This is a mess, simple as that. It has some strong moments, with fun time-puzzles and the shooting can be enjoyable, but that is barely a part of the game. Everything else is either uninteresting or too simplified to be even decent. I wonder why they need to experiment so much, as they clearly have a good concept from previous titles. Although it has the best Clank segments I have seen, that does not say much.

Gameplay Score: 4/10

Technical over artistic universe

Crack in Time definitely pushes the consoles to its limits, with gorgeous lighting and weather-effects, lovely textures, and galaxies with plenty of elements in the background, such as all the mechanisms in The Great Clock. The amount of enemies and bolts on screen is impressive, despite some framerate issues. It makes the bunch of unnecessary loading times a bit more tolerable. The cutscenes are beautiful as well, making it easy to see why Ratchet and Clank would eventually get on the big-screen.

R&C Quark.jpg

That being said however, the creativity is not always on top. Despite lovely caves and ruins, they do not feel unique or intriguing when the variation is not as grand, even how technically good they look. The smaller planets are a bore to traverse through and the huge space you must drive through is empty. The same can be said for the creatures you meet, as they are well designed, but you only meet a handful of them, with generic robots being most present as enemies. There were also some minor parts in the game where the lighting was so off, it felt like I was looking at something cel-shaded, but this was only for a few occasions.

The voice actors do a great job representing their characters, giving them each a personality you can care for, or laugh at. The music, however, is forgettable except for the disco-tunes and one track near the end of the game. David Bergeaud was replaced with Boris Salchow and despite having a full orchestra at his hand, most tracks are slumbersome and similar due to using most of the same notes and tone for each music-piece. It almost feel lazy. The sound effects of guns and bombs are quite important in a shooter with tons of crazy weapons and it unfortunately falls flat, with a few exception. It is a technical marvel, but what use is that when creativity is not always on top?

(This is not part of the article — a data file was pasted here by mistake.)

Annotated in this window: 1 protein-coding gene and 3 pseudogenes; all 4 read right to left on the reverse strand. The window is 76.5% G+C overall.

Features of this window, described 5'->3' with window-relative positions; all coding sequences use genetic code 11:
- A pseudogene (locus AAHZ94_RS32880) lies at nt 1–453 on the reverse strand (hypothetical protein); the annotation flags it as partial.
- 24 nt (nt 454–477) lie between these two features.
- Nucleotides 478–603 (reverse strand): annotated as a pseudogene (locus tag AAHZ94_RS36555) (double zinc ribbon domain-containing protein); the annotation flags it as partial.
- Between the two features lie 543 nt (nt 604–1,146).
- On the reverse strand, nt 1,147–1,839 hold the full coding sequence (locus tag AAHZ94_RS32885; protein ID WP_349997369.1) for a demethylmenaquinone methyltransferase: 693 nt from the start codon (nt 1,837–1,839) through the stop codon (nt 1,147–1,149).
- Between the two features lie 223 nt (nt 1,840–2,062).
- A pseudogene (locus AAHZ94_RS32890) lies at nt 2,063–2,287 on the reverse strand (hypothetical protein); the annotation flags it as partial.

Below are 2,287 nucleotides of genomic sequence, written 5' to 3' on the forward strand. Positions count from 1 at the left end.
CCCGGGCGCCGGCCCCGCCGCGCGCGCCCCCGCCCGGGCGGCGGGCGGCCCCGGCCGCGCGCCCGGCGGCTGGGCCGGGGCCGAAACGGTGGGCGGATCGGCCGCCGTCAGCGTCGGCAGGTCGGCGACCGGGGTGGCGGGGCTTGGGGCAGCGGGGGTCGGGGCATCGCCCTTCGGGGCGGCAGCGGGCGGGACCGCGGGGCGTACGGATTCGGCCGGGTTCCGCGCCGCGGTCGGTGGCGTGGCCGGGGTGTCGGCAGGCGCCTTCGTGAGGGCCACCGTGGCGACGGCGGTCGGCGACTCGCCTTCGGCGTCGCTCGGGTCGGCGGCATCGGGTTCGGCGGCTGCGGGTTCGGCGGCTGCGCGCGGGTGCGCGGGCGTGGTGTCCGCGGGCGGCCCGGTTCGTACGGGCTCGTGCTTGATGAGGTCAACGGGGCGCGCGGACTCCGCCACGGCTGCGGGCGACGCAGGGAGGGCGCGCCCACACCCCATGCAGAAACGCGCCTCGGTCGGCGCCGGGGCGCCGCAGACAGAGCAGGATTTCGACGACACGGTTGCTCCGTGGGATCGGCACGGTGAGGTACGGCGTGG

Presentation Score: 7/10

Time is better spent elsewhere

The skillpoints return for cheats and art, as well as hidden gold bolts for funny costumes and schematics for the powerful Ryno. The challenge mode is also back, but due to the game not being enjoyable to play through, it is hard to really go back for another go, despite getting stronger weapons. The Zonis are not worth it either, especially since getting all of them does not yield a good reward. Upgrading the ship does nothing for me either. The planets and sidequests are also a drag, so it is hard to go for the extras. There was at the very least an attempt to create quantity of extras, but no quality.

Extra Score: 3/10


This was such an oddity to me. Ratchet and Clank has experimented before, but they more often than not made both the platforming and the shooting-parts enjoyable. Here both are really lacking and while I do enjoy the characters, using time travel as a story-element creates plenty of plot holes. Clank has some fantastic segments, which I can’t say for any other game in the series, the bosses are fun and the last part of the game is great. But for the most part the game simply bored me with uninteresting level-designs, simple and context-sensitive platforming, weapons that get dull, and the terrible flying-segments. It is a mess, which made it the hardest review for me to write. Heck, it would have been easier to go through the entire Kingdom Hearts series.


Published by Slionr

A guy who likes to talk about video games and loves tabletop gaming. You can always follow me on twitter: @GSlionr

Leave a Reply

Fill in your details below or click an icon to log in:

WordPress.com Logo

You are commenting using your WordPress.com account. Log Out /  Change )

Facebook photo

You are commenting using your Facebook account. Log Out /  Change )

Connecting to %s

%d bloggers like this: